PORTAGE — Some students here will be able to lighten their loads if the proposal to move from textbooks to digital learning is approved.
The Portage Township School Board on Wednesday night held a discussion on the adoption of high school social studies and elementary through middle school math materials.
Superintendent Richard Weigel said, if approved at the board's May 26 meeting, high school students will no longer be assigned textbooks. Instead, all of the materials used in and out of the classroom will be digital and accessible through iPads, computers and other electronic devices. The only textbooks would be a classroom set for back ups.
In addition, kindergartners would be learning math solely through digital means and students in grades first through eighth would also be learning primarily through digital devices with some supplemental written materials.
It is a move the district has been making based on its technology. The latest five-year technology plan paved the way for digital content instruction, said Mike DePasquale, the district's director of technology integration.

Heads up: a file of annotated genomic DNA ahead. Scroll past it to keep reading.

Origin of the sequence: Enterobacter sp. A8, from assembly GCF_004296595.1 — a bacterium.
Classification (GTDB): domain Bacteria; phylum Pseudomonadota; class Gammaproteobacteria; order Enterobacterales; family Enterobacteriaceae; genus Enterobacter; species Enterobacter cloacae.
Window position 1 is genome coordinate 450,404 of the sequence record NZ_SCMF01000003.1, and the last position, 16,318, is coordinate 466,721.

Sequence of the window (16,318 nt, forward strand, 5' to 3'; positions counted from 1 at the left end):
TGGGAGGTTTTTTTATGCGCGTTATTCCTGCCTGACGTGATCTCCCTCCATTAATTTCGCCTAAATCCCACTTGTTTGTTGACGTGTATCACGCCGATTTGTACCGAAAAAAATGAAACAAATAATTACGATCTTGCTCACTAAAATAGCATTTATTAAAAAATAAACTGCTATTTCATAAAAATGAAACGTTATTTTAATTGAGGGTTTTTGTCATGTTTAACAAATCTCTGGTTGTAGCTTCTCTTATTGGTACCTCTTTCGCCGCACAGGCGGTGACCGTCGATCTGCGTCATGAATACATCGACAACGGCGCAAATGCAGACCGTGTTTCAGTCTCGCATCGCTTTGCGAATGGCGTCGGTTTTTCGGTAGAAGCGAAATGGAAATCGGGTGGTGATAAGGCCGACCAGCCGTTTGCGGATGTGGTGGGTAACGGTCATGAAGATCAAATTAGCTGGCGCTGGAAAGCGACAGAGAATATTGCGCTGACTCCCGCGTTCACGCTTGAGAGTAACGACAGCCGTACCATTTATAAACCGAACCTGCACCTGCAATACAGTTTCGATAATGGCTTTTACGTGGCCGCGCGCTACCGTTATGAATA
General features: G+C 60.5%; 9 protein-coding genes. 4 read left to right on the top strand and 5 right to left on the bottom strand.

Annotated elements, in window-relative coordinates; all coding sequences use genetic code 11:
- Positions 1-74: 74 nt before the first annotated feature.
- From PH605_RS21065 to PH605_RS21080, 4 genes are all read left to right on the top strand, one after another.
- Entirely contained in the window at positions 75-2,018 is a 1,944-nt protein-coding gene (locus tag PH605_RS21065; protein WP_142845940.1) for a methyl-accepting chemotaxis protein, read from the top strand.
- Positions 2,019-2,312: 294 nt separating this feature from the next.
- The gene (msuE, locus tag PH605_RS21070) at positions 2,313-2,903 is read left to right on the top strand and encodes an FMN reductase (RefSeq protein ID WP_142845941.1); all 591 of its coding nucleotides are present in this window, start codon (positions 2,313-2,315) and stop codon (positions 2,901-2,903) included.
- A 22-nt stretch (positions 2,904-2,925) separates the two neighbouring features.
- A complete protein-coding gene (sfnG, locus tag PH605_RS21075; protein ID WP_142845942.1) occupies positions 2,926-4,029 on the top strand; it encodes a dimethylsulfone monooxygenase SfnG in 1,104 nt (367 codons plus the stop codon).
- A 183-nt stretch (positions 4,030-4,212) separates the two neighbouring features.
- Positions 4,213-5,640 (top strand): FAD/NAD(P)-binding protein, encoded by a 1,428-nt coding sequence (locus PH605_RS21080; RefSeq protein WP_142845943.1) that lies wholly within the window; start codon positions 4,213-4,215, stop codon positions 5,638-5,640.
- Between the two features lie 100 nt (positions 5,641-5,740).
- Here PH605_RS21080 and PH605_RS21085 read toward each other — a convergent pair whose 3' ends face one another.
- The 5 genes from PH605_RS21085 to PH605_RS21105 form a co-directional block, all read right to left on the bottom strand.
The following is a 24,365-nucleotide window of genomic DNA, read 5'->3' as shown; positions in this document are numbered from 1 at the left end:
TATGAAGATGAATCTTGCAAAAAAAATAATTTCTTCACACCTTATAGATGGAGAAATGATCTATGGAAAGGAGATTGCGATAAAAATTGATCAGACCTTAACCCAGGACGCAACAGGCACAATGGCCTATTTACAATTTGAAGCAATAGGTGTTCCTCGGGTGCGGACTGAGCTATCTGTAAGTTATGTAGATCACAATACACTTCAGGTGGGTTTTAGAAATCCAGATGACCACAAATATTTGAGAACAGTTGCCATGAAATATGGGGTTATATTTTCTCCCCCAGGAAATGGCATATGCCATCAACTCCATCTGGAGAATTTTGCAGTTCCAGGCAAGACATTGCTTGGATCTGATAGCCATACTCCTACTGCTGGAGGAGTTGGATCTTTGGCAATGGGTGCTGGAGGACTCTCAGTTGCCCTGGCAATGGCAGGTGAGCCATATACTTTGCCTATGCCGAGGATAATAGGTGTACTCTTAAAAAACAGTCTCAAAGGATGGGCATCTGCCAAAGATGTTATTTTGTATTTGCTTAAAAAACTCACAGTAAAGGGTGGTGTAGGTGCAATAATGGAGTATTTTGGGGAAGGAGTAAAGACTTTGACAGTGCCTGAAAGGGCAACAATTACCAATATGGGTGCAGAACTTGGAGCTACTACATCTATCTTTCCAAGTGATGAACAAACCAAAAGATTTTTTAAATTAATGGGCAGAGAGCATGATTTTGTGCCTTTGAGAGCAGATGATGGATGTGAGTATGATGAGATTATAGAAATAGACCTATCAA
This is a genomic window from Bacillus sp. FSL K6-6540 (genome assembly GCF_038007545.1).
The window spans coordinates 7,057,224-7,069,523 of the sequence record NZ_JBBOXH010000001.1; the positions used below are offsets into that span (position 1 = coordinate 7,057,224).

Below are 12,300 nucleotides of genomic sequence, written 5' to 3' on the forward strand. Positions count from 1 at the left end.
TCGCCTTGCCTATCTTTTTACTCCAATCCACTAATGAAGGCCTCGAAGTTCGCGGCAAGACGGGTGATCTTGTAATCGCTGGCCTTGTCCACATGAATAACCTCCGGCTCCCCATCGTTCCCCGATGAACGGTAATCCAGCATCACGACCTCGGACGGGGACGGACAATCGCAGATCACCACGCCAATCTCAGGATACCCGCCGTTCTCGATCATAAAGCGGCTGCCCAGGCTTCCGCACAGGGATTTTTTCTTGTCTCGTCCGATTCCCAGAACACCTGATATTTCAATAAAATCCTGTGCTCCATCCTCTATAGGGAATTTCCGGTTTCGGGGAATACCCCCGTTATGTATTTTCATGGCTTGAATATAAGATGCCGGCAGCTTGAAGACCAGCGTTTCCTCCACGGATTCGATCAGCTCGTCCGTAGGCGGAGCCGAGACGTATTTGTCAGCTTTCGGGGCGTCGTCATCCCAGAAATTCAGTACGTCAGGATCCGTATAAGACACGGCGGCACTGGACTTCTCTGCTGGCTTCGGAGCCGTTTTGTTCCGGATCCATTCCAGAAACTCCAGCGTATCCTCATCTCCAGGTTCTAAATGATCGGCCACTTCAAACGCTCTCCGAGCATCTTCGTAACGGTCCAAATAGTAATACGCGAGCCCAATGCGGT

"Digital content has been a priority," said DePasquale, explaining it will be delivered through the school's Schoology learning management system which will allow teachers to share and access additional public content resources for students.
Weigel said it will also increase the ability for differentiated instruction -- the ability to gear instruction individually for each student.
In addition, the adoption of digital curriculum over textbooks will decrease the traditional "textbook rental" fees for families as the costs for the digital materials is less than that for traditional textbooks, said Weigel.
Weigel also said there will be additional professional development offered to teachers over the summer.
"We have a gap. Not everyone is a digital native," he said.
Weigel recommended the adoption cycle for three years out of concerns of what may be happening at the state level involving curriculum development and standards.
The teacher-led committee in making the recommendations suggested each cycle be for six years, saying the companies they had recommended included updating both digital content and supplemental content to meet any changing curriculum or standards set by the state.